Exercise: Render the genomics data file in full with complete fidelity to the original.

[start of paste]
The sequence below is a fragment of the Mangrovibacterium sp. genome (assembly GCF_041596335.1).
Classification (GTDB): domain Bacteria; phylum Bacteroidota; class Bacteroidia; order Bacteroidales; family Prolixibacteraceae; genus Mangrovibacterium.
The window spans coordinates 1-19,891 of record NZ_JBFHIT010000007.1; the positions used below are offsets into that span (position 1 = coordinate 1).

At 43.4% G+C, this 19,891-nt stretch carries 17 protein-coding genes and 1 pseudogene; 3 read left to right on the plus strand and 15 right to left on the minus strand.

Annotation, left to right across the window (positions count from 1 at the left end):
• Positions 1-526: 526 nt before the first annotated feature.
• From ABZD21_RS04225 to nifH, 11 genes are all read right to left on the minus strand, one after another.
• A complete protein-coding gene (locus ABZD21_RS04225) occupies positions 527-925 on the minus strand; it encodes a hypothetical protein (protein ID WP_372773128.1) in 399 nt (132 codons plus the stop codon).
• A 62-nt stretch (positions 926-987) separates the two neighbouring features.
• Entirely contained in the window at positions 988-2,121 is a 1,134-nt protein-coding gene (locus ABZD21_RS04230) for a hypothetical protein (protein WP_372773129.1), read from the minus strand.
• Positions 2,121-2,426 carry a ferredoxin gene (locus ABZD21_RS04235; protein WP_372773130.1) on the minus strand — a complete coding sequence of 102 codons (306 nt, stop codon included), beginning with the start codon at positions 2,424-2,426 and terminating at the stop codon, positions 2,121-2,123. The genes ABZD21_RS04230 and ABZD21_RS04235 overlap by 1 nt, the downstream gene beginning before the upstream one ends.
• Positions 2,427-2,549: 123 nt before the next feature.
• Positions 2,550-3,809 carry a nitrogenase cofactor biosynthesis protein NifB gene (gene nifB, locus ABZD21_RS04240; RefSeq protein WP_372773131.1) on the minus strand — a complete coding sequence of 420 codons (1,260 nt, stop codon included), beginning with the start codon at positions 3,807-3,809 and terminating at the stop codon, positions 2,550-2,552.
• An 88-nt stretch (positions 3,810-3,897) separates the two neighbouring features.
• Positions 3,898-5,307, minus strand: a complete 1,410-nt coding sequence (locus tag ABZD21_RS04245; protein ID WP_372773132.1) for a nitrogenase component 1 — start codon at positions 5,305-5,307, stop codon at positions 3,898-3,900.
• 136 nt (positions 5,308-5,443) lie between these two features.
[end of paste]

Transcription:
The sequence below is a fragment of the Mangrovibacterium sp. genome (assembly GCF_041596335.1).
Classification (GTDB): domain Bacteria; phylum Bacteroidota; class Bacteroidia; order Bacteroidales; family Prolixibacteraceae; genus Mangrovibacterium.
The window spans coordinates 1-19,891 of record NZ_JBFHIT010000007.1; the positions used below are offsets into that span (position 1 = coordinate 1).

At 43.4% G+C, this 19,891-nt stretch carries 17 protein-coding genes and 1 pseudogene; 3 read left to right on the plus strand and 15 right to left on the minus strand.

Annotation, left to right across the window (positions count from 1 at the left end):
• Positions 1-526: 526 nt before the first annotated feature.
• From ABZD21_RS04225 to nifH, 11 genes are all read right to left on the minus strand, one after another.
• A complete protein-coding gene (locus ABZD21_RS04225) occupies positions 527-925 on the minus strand; it encodes a hypothetical protein (protein ID WP_372773128.1) in 399 nt (132 codons plus the stop codon).
• A 62-nt stretch (positions 926-987) separates the two neighbouring features.
• Entirely contained in the window at positions 988-2,121 is a 1,134-nt protein-coding gene (locus ABZD21_RS04230) for a hypothetical protein (protein WP_372773129.1), read from the minus strand.
• Positions 2,121-2,426 carry a ferredoxin gene (locus ABZD21_RS04235; protein WP_372773130.1) on the minus strand — a complete coding sequence of 102 codons (306 nt, stop codon included), beginning with the start codon at positions 2,424-2,426 and terminating at the stop codon, positions 2,121-2,123. The genes ABZD21_RS04230 and ABZD21_RS04235 overlap by 1 nt, the downstream gene beginning before the upstream one ends.
• Positions 2,427-2,549: 123 nt before the next feature.
• Positions 2,550-3,809 carry a nitrogenase cofactor biosynthesis protein NifB gene (gene nifB, locus ABZD21_RS04240; RefSeq protein WP_372773131.1) on the minus strand — a complete coding sequence of 420 codons (1,260 nt, stop codon included), beginning with the start codon at positions 3,807-3,809 and terminating at the stop codon, positions 2,550-2,552.
• An 88-nt stretch (positions 3,810-3,897) separates the two neighbouring features.
• Positions 3,898-5,307, minus strand: a complete 1,410-nt coding sequence (locus tag ABZD21_RS04245; protein ID WP_372773132.1) for a nitrogenase component 1 — start codon at positions 5,305-5,307, stop codon at positions 3,898-3,900.
• 136 nt (positions 5,308-5,443) lie between these two features.